For example, some women going through menopause may develop a condition called menopausal psychosis. Women who’ve been diagnosed as schizophrenic are perhaps most likely to see a resurgence of that condition. Should they find themselves developing menopausal psychosis, women would be wise to enlist the services of a therapist to help them navigate these choppy waters. 

While society has long held that women going through menopause tend to be overly emotional, the science increasingly points in the other direction: that there is a major correlation between menopause and mental health, and that this is a major transition that has a massive impact on the body and mind. In fact, studies show that women endure the same kind of rapid hormonal shifts as they undergo during puberty.  

For these reasons, it’s important for menopausal women to recognize the severity of the process and learn what they can do to decrease the chances that menopause causes serious mental health problems for them. 

How Menopausal Women Can Deal with The Changes 

While there’s nothing women can do to prevent the process of menopause from happening, there are some tactics they can employ to reduce the severity of the symptoms they might experience during the journey: 

1. Pay attention to your diet.

Research suggests that caffeine, alcohol, and spicy foods can all trigger hot flashes. To reduce the likelihood and severity of hot flashes, women going through menopause are advised to avoid these three substances as much as they can. 

2. Get your exercise.

Menopausal women can also benefit from doing various kinds of exercise. For example, kegel exercises, i.e., pelvic-floor exercises, can help women develop stronger pelvic muscles, which gives them more control over their bladders. Further, research suggests that women who practice yoga can lessen their stress and improve their mood, which can decrease the chances they’re affected by depression and anxiety.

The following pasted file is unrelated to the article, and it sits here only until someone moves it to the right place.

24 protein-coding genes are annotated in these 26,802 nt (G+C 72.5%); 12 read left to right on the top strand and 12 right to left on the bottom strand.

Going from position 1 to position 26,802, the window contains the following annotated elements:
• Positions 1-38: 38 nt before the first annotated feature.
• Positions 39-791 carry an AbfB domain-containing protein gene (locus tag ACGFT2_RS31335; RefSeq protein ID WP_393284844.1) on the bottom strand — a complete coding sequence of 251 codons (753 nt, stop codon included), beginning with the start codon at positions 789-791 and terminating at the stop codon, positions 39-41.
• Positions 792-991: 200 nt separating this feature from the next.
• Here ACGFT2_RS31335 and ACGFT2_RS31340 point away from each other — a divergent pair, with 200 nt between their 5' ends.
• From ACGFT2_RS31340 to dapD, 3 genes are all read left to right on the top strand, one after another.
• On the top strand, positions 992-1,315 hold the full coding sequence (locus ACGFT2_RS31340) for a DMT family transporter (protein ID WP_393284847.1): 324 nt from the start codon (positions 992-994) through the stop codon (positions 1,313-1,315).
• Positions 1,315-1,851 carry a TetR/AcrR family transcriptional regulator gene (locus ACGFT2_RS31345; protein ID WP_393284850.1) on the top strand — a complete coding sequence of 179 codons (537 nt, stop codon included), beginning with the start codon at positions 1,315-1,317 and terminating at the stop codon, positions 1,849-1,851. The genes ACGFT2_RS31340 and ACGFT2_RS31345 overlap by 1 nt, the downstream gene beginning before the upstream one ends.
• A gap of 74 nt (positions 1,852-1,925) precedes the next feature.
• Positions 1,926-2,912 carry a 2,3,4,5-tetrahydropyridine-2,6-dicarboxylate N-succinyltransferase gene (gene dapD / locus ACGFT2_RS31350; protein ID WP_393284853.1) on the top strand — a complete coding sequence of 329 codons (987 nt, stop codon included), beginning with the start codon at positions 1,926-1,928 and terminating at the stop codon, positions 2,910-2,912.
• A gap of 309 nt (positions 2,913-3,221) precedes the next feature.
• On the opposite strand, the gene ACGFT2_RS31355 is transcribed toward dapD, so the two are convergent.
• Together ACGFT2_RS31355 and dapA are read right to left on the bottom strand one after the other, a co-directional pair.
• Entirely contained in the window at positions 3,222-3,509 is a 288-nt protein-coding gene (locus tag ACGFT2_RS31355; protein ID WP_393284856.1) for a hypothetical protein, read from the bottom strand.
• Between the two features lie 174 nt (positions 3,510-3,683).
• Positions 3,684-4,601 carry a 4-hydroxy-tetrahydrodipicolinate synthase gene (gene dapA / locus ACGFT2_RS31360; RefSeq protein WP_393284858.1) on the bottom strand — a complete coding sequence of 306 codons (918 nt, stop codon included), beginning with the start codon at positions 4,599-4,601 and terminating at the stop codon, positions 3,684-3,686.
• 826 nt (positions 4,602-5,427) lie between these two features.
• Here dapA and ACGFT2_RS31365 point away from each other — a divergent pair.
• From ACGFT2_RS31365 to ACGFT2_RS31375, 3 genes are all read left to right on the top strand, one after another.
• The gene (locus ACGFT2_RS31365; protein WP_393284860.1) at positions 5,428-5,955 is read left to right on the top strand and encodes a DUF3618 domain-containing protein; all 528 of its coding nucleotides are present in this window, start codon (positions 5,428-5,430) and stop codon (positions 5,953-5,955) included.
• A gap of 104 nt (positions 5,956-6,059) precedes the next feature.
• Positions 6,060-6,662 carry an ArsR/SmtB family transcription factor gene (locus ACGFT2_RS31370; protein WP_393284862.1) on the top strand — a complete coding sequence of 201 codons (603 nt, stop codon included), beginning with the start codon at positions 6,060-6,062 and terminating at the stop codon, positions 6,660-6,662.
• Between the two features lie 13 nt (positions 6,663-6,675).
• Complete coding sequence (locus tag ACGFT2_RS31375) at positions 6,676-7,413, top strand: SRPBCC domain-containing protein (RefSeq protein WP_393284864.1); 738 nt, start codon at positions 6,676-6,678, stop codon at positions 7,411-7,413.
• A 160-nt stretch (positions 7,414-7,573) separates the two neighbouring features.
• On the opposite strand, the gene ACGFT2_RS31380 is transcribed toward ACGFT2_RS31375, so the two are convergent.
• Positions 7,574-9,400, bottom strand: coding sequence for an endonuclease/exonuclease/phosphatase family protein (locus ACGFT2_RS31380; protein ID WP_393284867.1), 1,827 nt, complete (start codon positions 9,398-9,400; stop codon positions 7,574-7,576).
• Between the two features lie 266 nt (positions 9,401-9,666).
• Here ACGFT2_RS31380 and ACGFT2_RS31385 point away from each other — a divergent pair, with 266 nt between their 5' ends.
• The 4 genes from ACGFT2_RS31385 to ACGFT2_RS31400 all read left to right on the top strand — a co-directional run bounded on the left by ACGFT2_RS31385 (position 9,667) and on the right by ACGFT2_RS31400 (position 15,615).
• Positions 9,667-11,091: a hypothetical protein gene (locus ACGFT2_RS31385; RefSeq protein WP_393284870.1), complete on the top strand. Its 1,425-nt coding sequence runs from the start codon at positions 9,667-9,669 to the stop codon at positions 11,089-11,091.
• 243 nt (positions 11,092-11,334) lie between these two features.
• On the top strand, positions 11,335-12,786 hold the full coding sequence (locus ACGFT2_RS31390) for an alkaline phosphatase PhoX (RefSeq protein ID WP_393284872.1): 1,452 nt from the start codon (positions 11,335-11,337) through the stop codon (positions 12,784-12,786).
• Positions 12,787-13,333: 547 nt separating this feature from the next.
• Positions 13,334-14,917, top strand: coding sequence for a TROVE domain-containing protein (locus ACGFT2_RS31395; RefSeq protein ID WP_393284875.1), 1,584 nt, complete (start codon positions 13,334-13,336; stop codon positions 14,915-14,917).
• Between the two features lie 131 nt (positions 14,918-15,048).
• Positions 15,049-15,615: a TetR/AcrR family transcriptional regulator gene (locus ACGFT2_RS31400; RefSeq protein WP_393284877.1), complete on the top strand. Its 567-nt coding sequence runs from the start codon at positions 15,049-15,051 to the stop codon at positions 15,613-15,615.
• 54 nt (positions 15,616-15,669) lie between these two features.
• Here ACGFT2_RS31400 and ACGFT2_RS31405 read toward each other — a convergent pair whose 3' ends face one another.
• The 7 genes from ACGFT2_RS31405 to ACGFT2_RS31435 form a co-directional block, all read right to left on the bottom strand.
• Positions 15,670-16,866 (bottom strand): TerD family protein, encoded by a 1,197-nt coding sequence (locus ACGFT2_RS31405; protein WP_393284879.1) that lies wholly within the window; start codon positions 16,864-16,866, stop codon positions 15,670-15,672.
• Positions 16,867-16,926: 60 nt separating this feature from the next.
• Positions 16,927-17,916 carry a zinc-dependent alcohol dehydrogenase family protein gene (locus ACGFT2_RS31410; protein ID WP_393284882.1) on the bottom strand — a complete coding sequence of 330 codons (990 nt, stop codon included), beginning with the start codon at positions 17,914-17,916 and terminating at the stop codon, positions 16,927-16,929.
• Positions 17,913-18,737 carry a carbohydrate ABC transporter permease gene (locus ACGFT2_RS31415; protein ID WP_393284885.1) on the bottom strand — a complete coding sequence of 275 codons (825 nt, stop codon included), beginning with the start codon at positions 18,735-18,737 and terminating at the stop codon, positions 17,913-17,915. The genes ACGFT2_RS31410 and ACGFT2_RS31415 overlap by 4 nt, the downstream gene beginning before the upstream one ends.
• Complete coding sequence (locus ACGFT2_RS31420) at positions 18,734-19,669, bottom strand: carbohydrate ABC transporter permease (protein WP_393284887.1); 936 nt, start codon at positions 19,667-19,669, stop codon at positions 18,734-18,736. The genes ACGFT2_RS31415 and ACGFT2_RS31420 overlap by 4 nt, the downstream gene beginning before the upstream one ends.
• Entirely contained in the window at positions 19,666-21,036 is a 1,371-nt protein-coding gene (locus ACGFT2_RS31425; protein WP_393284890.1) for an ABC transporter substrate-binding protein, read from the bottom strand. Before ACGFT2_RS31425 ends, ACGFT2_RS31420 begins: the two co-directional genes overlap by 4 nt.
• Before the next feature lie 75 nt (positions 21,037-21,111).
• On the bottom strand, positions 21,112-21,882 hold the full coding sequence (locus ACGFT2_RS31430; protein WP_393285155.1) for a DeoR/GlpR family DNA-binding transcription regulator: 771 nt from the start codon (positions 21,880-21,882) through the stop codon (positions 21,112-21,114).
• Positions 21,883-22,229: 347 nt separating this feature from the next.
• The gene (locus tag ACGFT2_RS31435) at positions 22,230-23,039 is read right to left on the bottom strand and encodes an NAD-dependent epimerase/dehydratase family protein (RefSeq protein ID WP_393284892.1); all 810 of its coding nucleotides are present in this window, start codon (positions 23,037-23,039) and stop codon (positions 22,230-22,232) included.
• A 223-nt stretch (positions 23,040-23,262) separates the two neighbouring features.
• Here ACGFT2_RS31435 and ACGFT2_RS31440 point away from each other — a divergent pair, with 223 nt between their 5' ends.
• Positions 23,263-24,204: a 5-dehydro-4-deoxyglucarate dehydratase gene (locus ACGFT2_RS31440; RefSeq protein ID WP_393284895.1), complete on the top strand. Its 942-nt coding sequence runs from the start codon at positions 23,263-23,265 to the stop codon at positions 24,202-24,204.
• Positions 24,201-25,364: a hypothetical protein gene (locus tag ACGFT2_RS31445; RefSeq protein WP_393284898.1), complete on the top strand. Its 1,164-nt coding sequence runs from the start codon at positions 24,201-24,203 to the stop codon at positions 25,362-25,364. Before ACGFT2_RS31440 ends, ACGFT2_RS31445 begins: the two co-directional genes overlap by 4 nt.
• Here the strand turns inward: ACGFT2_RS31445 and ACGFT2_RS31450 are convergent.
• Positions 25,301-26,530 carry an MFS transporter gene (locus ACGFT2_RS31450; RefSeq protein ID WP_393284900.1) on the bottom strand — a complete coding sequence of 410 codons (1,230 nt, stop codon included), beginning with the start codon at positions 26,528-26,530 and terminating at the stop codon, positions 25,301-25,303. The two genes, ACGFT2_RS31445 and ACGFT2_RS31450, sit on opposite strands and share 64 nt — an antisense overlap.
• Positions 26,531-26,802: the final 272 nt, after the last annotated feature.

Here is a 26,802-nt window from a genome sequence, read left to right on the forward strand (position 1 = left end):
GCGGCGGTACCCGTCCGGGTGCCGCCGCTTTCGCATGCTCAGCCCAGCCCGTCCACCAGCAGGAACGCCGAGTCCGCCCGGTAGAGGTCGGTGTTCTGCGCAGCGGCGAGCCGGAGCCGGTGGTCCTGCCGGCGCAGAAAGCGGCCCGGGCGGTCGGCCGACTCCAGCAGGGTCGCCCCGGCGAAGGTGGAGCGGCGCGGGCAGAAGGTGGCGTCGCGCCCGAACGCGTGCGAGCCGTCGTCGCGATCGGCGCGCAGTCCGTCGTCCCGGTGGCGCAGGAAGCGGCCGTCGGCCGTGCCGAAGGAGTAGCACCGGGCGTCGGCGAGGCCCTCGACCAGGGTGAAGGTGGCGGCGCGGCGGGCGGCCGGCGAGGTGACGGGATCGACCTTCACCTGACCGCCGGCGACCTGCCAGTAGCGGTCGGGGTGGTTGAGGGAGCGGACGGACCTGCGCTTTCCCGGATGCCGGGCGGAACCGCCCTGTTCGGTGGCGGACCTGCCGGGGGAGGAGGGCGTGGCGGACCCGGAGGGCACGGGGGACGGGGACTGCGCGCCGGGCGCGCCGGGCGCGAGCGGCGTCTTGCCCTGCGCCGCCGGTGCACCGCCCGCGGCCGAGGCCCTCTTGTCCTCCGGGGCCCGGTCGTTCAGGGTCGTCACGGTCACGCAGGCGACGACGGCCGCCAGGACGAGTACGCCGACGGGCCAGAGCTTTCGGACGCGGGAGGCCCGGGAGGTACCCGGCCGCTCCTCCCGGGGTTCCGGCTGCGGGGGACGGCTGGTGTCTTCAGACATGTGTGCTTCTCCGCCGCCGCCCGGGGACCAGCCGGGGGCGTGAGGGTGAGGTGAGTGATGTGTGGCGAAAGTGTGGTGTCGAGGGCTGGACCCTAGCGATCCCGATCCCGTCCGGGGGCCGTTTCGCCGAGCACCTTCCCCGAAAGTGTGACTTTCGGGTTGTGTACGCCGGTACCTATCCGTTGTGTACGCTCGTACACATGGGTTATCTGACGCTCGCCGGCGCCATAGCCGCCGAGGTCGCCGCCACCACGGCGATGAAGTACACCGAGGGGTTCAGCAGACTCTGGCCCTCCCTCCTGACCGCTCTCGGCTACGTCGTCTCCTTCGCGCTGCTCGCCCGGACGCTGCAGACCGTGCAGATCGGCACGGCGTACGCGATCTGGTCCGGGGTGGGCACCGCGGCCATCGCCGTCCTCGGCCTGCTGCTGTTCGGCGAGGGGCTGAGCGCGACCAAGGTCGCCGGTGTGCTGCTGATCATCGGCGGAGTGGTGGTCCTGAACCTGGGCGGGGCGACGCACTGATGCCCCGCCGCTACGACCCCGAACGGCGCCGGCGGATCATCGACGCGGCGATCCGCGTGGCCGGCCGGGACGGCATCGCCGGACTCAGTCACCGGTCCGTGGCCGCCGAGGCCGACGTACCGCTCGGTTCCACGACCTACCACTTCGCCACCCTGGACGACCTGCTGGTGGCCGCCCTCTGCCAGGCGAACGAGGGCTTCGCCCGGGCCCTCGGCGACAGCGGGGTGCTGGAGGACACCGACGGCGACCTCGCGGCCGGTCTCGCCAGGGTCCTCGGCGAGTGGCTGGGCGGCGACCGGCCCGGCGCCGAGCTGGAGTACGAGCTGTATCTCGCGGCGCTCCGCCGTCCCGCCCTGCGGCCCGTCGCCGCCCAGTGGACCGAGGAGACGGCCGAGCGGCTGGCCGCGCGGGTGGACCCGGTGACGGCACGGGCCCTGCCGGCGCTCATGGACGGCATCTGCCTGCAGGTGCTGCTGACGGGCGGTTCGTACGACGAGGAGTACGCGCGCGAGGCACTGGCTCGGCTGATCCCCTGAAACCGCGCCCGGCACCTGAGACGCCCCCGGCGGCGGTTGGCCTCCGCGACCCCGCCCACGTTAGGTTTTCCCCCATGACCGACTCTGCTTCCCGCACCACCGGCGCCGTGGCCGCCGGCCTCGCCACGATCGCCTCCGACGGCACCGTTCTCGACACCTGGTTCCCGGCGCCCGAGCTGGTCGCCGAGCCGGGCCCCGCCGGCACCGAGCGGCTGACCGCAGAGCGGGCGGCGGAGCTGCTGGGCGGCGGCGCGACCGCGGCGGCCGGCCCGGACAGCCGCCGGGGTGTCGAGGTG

3. Use lubrication for sex.

When women experience vaginal dryness, sex can become painful, causing libidos to decrease substantially. If a menopausal woman is in the mood for sex, she should consider using over-the-counter lubricants to make the act more pleasurable.  

In addition to these options, menopausal women — and particularly those who are having a very difficult time dealing with the condition — should strongly consider looking for a therapist to work through the issue.  

The right therapist will be able to help you navigate this trying period and help you overcome things like body image issues, stress, and grief while helping you improve your self-esteem and conquer sleeplessness and depression. 

Ready to begin working through the problems related to menopause? Start your search for a therapist today. 

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  • Kelly

    March 8th, 2022 at 2:24 AM

    For such a massive change, this article is very thin. Menopause (peri, menopause, and post) is a huge chunk of a woman’s life! I don’t know when peri started for me, but 18 months ago everything changed. My depression, managed well wasn’t responding well to treatment. My anorexia, long in remission, returned with its intrusive, destructive thoughts. Chronic migraines changed significantly in frequency, pain level, pain location, and disability. Brain fog? It’s difficult to complete a sentence let alone figure out a work problem. And the hot flashes, with their related nausea and lack of appetite are triggered by far more than spicy foods! Thankfully a bevy of doctors have helped me tackle these issues, as well as unexpected hypertension and liver disease. Of all this, the mosr severe were hot flashes, depression, and terrible body dysmorphia. I’ve been in therapy and on meds for years, but I went from the top of my field to consider getting dressed, eating regular meals, and bathing to be major daily achievements. The impact on my husband and kids terrifies me, this article far understates this serious and life altering change that often run 6 to 10 years!